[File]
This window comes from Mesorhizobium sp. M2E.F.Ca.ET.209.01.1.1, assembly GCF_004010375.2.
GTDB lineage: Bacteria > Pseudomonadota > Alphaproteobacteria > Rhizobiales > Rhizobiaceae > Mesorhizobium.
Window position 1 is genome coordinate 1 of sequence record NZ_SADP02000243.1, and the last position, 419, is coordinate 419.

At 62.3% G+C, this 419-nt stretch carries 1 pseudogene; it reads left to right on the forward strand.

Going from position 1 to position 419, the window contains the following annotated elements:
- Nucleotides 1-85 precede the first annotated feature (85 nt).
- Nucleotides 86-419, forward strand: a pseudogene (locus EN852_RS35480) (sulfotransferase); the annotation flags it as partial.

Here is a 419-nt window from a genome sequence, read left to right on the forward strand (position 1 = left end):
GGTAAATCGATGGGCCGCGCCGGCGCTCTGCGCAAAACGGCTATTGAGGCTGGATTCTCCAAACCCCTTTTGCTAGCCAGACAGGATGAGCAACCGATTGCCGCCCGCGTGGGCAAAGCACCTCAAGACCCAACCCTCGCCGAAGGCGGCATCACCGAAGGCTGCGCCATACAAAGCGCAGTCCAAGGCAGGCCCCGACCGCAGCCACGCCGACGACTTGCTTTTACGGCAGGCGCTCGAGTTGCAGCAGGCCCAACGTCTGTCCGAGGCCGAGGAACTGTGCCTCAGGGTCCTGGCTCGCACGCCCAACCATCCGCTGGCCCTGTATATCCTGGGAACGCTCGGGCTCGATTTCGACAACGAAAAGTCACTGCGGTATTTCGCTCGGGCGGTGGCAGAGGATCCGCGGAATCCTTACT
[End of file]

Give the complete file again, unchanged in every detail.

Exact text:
This window comes from Mesorhizobium sp. M2E.F.Ca.ET.209.01.1.1, assembly GCF_004010375.2.
GTDB lineage: Bacteria > Pseudomonadota > Alphaproteobacteria > Rhizobiales > Rhizobiaceae > Mesorhizobium.
Window position 1 is genome coordinate 1 of sequence record NZ_SADP02000243.1, and the last position, 419, is coordinate 419.

At 62.3% G+C, this 419-nt stretch carries 1 pseudogene; it reads left to right on the forward strand.

Going from position 1 to position 419, the window contains the following annotated elements:
- Nucleotides 1-85 precede the first annotated feature (85 nt).
- Nucleotides 86-419, forward strand: a pseudogene (locus EN852_RS35480) (sulfotransferase); the annotation flags it as partial.

Here is a 419-nt window from a genome sequence, read left to right on the forward strand (position 1 = left end):
GGTAAATCGATGGGCCGCGCCGGCGCTCTGCGCAAAACGGCTATTGAGGCTGGATTCTCCAAACCCCTTTTGCTAGCCAGACAGGATGAGCAACCGATTGCCGCCCGCGTGGGCAAAGCACCTCAAGACCCAACCCTCGCCGAAGGCGGCATCACCGAAGGCTGCGCCATACAAAGCGCAGTCCAAGGCAGGCCCCGACCGCAGCCACGCCGACGACTTGCTTTTACGGCAGGCGCTCGAGTTGCAGCAGGCCCAACGTCTGTCCGAGGCCGAGGAACTGTGCCTCAGGGTCCTGGCTCGCACGCCCAACCATCCGCTGGCCCTGTATATCCTGGGAACGCTCGGGCTCGATTTCGACAACGAAAAGTCACTGCGGTATTTCGCTCGGGCGGTGGCAGAGGATCCGCGGAATCCTTACT